Jun porcelain, one of the Five Great Kilns of the Song Dynasty, is considered a treasure of Chinese ceramic art. Known for its astonishing glazes, it first appeared in the Tang Dynasty (618-907) and prevailed in the Song Dynasty (960-1279). Its origins are mysterious, since there are no known writings about the wares until 1504, though a line of pieces were produced exclusively for the palace court and show up in Imperial paintings. According to legend, every year Emperor Huizong selected only 36 treasures from the imperial kilns as royal articles, with all others destroyed and immediately buried.
Despite being highly valued, the porcelain fell out of use and its methods were seemingly lost. In the 1950s there was an extensive movement to rekindle Jun wares; major studies and excavations of kiln sites took place. Eventually, experts in Yuzhou City were able to resume production of the prized wares using a double-fire-barrier-bed kiln and wood firing techniques. Today, craftsmen still adhere to the traditional production and strict examination standards. All pieces considered to have any “imperfections” are destroyed on site to ensure only the highest quality carries the title, which also leads to extremely low yields even in modern times. The rare ceramic ware is now under government protection as a state-level intangible cultural heritage.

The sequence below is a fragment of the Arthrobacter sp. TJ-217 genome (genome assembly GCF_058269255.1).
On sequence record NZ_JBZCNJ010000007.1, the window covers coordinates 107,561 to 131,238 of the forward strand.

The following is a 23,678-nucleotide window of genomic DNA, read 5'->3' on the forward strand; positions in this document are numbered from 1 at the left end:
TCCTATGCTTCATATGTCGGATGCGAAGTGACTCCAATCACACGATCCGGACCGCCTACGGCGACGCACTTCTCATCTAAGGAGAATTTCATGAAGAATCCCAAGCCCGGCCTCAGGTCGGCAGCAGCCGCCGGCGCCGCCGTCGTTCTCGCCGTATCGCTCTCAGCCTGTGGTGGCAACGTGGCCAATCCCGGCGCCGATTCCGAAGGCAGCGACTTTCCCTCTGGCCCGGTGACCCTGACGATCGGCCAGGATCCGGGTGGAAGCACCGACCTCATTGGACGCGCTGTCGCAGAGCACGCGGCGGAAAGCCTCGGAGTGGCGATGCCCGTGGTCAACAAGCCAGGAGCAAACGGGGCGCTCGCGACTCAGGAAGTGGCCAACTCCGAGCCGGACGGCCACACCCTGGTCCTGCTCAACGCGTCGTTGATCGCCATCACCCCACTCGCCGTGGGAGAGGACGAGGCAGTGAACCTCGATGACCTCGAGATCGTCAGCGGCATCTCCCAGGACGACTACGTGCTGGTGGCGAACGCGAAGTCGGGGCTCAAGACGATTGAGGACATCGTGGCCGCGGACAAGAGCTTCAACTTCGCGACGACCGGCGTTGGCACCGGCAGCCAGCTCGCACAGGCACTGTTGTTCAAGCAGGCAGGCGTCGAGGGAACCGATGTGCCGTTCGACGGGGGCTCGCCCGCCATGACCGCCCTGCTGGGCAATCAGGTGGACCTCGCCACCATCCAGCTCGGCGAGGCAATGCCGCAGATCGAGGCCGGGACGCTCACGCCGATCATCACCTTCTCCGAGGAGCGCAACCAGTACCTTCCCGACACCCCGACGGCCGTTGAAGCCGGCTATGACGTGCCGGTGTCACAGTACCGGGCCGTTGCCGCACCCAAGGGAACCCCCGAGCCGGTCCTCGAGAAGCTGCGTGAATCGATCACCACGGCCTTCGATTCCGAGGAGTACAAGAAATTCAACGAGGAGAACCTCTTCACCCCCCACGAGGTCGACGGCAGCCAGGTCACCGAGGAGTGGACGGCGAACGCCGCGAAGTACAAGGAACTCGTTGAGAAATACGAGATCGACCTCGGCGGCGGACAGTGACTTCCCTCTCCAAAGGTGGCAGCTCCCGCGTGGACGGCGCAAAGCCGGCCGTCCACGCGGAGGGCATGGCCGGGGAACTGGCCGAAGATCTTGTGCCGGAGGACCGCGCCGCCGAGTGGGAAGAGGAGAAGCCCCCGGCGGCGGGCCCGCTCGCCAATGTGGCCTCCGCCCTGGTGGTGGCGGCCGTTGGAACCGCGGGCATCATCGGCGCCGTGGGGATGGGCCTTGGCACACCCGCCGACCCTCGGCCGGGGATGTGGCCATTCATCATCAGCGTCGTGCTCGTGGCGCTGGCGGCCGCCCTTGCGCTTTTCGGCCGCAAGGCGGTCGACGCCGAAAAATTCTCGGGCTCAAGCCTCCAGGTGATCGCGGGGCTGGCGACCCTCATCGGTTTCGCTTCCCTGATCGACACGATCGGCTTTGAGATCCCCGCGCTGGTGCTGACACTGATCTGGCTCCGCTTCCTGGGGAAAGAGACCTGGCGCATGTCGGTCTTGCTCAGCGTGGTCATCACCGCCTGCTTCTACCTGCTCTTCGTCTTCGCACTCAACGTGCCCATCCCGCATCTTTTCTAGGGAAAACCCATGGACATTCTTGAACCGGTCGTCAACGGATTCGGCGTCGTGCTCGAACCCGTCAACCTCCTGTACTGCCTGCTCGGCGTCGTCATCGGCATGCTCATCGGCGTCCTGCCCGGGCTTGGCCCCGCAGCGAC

The works in this exhibit were generously loaned by the Song Royal Kiln in China. Curated by Yilin Li.